Charles S. Peirce
Chapter IV. Of Reality
MS 205 (Robin 371, 333): Writings 3, 60-61
Investigation supposes a true and a false, truth and falsity being independent of all opinion upon the matter. The name real is applied to that which is independent of how you or I or any number of minds think it to be.
It is a truism to say that the character of what I think depends entirely on what I think it to be. The real is not, therefore, per se an immediate object of thought, even though my thought may happen to coincide with it. Yet the real must influence thought or I could not by following any rules of reasoning arrive at any truth.
Investigation consists necessarily of two parts, one by which a belief is geiierated from other beliefs, which is called reasoning; and another by which new elements of belief are brought into the mind, which is called observation. Thus, the conclusions depend entirely upon the observations. But while the ultimate conclusion is one and the same in the minds of all who push investigation far enough, the observations on which it hangs are for every man private and peculiar. The observations which I made yesterday are not the same that I make today; nor are simultaneous observations from different situations or with other different circumstances the same. Two men cannot therefore make the same observation. We may go further and say that no two observations are in themselves in any degree alike. The judgment that they are alike is not contained in either observation (since they do not relate to one another) but is a belief generated by the two beliefs in which the two observations immediately result, so that it is an inference of reasoning, as that has just been defined. Thus our reasonings begin with the most various premises, which have not in themselves anything in common, but which so determine our beliefs as to lead us at last to one destined conclusion.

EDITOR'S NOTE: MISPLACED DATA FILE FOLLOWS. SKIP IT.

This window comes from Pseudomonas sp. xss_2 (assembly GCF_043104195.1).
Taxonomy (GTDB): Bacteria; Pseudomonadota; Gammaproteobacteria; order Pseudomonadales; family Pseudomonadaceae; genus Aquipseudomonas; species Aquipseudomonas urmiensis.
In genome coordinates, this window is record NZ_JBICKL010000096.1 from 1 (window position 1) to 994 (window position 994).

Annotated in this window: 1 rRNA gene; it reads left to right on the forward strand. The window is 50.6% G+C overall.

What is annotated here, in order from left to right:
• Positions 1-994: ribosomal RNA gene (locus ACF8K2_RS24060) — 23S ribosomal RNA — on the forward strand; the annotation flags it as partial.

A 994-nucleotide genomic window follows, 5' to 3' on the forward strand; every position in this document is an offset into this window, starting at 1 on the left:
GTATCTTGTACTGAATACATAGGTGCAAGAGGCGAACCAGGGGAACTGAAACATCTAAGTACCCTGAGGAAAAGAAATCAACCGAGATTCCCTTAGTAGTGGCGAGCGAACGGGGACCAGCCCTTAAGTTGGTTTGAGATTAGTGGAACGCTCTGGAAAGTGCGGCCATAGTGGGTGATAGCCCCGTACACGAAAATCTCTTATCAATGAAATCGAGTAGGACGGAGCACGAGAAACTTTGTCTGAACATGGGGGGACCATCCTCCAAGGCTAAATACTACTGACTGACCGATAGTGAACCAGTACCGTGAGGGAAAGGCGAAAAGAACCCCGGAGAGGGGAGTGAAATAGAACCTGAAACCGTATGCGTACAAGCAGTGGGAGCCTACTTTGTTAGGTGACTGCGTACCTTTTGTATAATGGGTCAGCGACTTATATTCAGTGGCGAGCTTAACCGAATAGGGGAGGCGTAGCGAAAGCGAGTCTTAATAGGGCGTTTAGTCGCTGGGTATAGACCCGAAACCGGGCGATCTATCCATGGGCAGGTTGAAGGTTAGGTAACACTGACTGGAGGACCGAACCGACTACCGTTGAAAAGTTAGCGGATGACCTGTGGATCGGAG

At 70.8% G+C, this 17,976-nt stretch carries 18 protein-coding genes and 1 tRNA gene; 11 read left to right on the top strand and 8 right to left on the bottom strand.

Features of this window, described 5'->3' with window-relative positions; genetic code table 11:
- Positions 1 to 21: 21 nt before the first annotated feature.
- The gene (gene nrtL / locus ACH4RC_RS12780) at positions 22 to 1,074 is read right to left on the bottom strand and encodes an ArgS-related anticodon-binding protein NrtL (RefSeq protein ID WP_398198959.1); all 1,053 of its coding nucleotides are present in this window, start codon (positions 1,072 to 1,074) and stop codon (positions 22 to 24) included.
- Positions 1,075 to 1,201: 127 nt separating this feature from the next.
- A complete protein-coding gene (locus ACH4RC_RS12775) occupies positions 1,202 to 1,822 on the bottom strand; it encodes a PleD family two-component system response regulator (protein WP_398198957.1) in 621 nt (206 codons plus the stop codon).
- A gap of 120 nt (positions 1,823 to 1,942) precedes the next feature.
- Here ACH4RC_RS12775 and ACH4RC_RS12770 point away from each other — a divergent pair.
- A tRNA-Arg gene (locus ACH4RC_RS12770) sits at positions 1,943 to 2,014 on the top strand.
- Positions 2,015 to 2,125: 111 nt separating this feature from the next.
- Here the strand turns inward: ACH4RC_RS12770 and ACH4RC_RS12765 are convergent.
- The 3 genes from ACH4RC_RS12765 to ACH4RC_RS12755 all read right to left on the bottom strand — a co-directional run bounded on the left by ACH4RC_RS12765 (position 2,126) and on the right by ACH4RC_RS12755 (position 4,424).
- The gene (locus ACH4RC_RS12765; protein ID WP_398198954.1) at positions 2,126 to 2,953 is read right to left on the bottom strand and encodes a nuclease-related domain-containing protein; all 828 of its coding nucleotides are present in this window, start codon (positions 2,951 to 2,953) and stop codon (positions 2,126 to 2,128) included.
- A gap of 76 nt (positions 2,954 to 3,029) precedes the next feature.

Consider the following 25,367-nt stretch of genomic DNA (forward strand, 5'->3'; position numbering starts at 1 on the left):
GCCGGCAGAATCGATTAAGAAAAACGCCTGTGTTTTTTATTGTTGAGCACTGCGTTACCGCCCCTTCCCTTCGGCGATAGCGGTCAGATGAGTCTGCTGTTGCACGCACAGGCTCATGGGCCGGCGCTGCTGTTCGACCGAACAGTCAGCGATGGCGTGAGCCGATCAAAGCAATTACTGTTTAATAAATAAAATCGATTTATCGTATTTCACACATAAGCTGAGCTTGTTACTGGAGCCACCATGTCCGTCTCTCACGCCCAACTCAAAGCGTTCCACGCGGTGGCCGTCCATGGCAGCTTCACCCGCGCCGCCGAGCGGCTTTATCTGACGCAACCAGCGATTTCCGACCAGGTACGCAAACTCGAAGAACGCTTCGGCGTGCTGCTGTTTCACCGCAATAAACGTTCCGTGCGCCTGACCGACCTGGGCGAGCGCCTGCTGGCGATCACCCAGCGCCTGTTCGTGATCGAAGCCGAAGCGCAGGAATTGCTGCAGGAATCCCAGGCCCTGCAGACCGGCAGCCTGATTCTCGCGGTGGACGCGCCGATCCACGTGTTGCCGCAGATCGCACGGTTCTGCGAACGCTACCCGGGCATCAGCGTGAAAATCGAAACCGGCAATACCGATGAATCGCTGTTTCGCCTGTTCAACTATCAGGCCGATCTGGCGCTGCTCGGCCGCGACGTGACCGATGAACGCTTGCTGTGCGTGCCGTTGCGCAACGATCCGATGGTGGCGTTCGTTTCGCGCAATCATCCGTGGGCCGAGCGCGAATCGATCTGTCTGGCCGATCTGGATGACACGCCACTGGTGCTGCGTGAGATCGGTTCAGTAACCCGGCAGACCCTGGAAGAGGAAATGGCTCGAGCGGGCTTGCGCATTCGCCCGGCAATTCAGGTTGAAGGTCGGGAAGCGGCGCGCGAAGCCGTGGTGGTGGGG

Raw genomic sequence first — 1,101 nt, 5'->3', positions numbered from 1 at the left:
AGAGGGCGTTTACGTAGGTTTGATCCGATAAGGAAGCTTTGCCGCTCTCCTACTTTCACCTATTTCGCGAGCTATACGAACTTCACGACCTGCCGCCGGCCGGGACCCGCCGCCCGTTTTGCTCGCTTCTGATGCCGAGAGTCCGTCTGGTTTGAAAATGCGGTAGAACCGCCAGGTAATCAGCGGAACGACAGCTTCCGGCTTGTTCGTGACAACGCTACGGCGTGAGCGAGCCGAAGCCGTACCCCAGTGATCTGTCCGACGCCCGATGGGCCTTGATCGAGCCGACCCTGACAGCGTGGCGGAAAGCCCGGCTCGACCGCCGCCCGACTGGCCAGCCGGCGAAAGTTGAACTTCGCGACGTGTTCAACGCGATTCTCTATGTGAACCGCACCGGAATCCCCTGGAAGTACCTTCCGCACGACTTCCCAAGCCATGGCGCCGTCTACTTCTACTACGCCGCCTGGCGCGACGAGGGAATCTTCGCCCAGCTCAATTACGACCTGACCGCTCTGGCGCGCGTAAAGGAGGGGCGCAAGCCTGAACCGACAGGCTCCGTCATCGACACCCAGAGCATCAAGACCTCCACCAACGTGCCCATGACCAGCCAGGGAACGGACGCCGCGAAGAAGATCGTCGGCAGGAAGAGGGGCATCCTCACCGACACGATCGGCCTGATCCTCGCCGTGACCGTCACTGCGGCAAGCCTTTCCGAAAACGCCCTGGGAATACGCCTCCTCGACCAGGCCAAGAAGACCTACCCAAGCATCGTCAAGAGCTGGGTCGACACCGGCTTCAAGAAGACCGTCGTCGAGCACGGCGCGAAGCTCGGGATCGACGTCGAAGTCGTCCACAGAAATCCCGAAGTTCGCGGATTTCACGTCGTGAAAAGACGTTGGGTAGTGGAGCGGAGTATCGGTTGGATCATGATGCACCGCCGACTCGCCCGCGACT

Here is the whole statement of facts from which we must infer whatever we can know of the mode of being of the real. But there is no additional fact which we can infer from these facts. For they embrace everything which takes place in thought, and as to anything out of thought we can know nothing.